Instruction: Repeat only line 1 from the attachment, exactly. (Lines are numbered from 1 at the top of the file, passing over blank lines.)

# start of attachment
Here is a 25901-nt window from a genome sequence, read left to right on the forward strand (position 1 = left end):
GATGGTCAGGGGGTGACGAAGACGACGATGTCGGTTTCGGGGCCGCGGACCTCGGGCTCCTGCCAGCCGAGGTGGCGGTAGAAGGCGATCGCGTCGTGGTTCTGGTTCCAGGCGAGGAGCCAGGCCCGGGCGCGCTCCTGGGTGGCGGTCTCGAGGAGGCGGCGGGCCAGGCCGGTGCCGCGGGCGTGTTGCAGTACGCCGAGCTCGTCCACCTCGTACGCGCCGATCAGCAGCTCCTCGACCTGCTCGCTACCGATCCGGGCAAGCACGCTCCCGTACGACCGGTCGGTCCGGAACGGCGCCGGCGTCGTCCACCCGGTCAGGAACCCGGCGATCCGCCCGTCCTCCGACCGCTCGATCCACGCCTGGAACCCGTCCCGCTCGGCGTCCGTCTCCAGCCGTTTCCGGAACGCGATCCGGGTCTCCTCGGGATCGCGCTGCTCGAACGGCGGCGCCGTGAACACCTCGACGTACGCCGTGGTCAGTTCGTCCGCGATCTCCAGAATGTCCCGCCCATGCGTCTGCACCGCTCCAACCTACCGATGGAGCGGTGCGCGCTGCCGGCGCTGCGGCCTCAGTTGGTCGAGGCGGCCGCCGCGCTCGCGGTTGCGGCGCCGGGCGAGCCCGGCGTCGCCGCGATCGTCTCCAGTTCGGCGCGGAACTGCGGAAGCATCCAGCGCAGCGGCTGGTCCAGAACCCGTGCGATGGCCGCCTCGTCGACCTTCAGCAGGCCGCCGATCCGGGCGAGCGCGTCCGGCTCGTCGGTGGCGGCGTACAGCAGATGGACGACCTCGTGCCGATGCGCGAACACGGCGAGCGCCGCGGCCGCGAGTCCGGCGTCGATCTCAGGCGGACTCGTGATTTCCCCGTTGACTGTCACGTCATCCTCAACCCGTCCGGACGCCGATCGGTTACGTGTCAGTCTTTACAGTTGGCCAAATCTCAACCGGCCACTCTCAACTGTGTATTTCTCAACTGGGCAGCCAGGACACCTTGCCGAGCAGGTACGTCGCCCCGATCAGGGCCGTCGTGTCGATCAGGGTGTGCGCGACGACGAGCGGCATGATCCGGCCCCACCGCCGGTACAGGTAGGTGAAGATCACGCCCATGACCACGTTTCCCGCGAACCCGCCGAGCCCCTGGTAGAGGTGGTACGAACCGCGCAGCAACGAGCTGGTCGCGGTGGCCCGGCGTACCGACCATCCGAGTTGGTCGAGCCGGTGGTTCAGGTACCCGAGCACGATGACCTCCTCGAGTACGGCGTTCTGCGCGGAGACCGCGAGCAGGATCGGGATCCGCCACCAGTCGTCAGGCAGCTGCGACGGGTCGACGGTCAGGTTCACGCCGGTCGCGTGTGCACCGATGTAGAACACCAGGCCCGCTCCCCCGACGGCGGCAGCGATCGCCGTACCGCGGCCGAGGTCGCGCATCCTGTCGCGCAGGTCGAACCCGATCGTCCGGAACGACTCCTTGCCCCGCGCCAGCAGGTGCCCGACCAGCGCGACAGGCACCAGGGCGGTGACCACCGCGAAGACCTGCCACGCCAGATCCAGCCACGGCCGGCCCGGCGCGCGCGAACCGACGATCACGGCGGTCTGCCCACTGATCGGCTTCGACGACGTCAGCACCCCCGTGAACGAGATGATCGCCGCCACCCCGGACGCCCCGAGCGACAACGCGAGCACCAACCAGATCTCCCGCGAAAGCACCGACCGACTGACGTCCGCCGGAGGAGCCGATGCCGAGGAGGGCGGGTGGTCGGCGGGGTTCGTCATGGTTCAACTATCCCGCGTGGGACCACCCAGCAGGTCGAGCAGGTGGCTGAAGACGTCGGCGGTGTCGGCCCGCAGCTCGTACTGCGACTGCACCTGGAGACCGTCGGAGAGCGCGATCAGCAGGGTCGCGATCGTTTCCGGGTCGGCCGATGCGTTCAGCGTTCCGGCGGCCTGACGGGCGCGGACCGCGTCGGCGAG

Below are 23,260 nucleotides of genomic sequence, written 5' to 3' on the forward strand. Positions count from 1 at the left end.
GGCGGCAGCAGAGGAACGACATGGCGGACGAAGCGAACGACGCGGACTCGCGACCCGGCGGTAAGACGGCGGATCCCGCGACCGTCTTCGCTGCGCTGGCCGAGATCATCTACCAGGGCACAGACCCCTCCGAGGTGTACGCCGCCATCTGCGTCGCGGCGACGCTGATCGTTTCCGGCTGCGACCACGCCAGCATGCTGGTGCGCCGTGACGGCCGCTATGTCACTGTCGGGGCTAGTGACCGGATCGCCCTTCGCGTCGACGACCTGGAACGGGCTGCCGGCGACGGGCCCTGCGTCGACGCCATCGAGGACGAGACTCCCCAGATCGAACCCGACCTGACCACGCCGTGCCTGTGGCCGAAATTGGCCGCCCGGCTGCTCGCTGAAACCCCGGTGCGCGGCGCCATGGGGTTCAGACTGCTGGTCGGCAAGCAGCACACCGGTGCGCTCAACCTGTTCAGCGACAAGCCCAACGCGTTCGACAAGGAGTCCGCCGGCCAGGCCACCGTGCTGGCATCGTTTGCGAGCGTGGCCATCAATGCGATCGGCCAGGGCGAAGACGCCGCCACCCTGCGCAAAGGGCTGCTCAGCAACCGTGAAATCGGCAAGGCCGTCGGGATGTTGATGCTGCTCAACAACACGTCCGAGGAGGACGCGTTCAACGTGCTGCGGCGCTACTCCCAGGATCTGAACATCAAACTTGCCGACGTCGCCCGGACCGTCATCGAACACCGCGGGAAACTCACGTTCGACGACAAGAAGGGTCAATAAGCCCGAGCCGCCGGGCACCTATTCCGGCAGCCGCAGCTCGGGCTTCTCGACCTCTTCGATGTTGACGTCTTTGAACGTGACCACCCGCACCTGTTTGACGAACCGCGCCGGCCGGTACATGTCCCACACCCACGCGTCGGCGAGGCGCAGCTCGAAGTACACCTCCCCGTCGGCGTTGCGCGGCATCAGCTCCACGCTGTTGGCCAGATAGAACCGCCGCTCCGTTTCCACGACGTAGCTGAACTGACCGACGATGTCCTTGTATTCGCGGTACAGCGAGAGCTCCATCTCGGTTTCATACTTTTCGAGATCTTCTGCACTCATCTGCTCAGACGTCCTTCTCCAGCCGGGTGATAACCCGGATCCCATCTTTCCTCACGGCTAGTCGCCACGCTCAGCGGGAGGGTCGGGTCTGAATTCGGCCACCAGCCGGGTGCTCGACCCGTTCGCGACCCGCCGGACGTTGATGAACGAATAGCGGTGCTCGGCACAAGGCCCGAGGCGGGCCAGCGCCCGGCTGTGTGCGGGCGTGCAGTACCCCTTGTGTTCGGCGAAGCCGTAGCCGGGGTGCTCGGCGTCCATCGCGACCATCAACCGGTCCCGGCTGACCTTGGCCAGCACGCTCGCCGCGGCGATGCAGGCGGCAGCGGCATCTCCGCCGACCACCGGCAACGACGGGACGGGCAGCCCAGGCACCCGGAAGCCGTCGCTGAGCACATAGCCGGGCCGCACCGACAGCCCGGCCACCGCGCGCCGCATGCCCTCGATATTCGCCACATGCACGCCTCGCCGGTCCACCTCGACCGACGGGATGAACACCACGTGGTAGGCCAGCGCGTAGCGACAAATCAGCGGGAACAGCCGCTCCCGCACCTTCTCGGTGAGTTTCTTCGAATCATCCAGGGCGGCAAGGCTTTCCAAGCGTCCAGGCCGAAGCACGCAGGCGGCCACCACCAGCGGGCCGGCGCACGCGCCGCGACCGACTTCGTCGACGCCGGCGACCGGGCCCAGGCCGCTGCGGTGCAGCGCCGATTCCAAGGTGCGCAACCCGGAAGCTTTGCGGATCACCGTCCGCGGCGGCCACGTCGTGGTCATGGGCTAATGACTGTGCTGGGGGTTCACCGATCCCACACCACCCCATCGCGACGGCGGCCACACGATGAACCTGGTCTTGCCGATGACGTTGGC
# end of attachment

Here is a 25901-nt window from a genome sequence, read left to right on the forward strand (position 1 = left end):